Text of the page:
Iran now has to come up with a game plan after the latest Natanz incident. The incident has been too well reported to enable Tehran to pretend it didn’t happen, and it was Iran that revealed it in the first place.
However, Western media went further in describing details of the operation. For instance, Iran has vowed “revenge” via the foreign minister, the man least responsible for actually doing operations.
Then Ali Akbar Selahi, the nuclear chief, claimed sabotage took place. He also is not a military planner or cognizant of IRGC activity. In short, Tehran’s biggest complaints about Natanz come from people who may not even be familiar with current Iranian plans.
The Islamic Republic can read Western media and see that the West now believes it has suffered a serious setback in enrichment that reduces its leverage to get a new deal.
It also knows US officials may be pleased with the results of Natanz because pressure is reduced on the “need” for a new deal. It can also read the boasting of Israel’s prime minister, who says the fight against Iran and its proxies is a huge task.
It can read the media headlines that claim: “Western intelligence services tell Israel’s Channel 13 News that Israel’s Mossad agency was behind the ‘sabotage.’” And it can read that two intelligence officials told The New York Times the damage harmed the internal power system supporting the underground centrifuges.
In the past, Iran has attempted various types of retaliation. It fired salvos of rockets from Syria at Israel in 2018 and launched several small rocket attacks in 2019. It also sent a Hezbollah team with drones to an area near the Golan Heights in 2019.
It has allegedly attacked two ships linked to Israel. It has sent drones and missiles to the Houthis in Yemen. It has sought to move precision-guided munitions to Hezbollah and set up factories and networks to supply the terrorist group.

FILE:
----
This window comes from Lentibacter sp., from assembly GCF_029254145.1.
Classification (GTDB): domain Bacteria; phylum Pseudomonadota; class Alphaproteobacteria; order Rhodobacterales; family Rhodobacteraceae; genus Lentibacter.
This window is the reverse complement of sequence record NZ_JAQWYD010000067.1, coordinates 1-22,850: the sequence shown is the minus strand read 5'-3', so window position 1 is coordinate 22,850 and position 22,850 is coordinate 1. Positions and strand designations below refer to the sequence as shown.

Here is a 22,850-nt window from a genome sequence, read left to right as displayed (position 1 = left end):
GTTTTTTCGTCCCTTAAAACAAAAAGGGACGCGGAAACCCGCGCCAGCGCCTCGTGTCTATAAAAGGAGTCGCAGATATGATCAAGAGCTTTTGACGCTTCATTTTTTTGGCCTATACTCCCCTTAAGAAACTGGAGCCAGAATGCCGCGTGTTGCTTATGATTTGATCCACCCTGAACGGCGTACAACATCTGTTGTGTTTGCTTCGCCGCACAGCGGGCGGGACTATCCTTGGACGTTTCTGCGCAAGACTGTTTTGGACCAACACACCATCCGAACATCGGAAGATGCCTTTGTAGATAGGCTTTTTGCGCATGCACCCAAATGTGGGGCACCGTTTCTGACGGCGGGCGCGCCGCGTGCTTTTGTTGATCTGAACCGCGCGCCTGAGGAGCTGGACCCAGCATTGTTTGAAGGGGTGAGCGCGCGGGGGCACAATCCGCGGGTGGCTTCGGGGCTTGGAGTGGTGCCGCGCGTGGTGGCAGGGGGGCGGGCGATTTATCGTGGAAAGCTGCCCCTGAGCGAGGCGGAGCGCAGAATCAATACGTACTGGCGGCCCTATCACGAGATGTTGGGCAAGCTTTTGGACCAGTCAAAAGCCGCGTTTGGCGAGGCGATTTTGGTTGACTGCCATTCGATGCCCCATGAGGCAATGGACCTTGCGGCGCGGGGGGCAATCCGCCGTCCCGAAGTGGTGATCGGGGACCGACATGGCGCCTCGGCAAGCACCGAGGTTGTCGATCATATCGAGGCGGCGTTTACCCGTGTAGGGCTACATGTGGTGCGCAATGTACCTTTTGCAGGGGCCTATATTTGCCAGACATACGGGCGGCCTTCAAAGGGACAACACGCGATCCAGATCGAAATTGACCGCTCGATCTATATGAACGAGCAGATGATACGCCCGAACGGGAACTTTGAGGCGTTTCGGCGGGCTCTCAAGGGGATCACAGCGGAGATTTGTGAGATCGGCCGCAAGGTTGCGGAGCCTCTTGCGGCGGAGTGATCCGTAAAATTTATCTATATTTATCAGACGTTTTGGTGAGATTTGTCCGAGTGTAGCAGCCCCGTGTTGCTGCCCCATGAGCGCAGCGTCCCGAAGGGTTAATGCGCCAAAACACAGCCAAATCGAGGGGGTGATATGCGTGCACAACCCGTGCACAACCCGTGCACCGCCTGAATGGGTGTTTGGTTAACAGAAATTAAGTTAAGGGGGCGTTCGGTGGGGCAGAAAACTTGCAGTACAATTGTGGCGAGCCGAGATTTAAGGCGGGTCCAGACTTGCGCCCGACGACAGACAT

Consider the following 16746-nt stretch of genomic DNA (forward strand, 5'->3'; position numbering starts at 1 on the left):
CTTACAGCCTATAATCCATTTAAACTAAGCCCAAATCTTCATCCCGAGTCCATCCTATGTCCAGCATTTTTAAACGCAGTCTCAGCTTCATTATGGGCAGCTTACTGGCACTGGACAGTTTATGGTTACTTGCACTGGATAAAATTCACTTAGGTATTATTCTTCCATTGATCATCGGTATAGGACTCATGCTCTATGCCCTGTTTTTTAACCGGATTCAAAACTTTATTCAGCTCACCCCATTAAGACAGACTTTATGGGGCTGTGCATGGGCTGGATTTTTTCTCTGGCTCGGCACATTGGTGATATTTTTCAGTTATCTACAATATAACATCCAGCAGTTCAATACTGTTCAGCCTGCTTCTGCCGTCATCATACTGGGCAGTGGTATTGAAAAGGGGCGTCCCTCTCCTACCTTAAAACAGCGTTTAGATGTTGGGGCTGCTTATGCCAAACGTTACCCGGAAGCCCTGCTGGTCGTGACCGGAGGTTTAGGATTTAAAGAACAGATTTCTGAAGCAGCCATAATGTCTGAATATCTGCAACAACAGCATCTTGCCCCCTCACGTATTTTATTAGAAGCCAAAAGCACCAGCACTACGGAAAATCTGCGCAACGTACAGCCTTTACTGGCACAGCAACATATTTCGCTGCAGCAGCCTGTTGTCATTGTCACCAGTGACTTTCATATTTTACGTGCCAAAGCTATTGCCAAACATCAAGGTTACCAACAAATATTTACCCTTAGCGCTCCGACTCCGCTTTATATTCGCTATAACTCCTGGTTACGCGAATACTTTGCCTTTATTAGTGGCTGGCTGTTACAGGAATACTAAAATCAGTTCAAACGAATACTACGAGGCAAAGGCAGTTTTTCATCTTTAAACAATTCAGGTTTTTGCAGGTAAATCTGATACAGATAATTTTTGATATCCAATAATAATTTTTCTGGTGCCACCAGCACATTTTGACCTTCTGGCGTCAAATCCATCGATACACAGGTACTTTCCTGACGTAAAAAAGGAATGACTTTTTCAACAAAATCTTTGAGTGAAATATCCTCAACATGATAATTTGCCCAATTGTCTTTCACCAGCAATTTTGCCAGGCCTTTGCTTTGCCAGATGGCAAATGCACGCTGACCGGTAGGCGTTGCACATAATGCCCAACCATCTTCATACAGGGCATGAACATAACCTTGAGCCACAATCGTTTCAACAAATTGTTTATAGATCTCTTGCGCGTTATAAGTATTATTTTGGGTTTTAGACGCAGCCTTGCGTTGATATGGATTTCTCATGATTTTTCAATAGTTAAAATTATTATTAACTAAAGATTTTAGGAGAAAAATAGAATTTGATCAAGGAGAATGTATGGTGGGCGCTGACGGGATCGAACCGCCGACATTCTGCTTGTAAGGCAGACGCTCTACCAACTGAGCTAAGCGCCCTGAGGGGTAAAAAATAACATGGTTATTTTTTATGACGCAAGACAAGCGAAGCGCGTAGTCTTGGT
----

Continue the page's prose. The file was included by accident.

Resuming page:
In 2018, it flew a drone into Israeli airspace from the T-4 base in Syria. It moved ballistic missiles to militias in Iraq in 2018 and 2019.
It has also targeted both Israelis and Israeli diplomatic posts abroad. For instance, reports on January 30 linked an incident in New Delhi to Iran, and Israel issued warnings in March. An Iranian attack in January was reportedly foiled, according to a report in February. There were even warnings about Iranian threats to the UAE in March.
Iran has not been successful so far, and it is grasping for something to do. It knows its infrastructure is lacking in abilities to strike at Israel, whether from its long-distance drones, ballistic missiles, ships or other methods.
Jerusalem announced new defensive capabilities over the last year, including air-defense successes against drones and cruise missiles, which Iran used to attack Saudi Arabia’s Abqaiq in September 2019. Iran can read the reports and knows Israel’s capabilities likely outpace its own.
As such, Tehran’s threat of “revenge,” a vow it has made many times in the past, must be weighed against what its capabilities are, what it wants to accomplish and what its agenda regarding the international community is.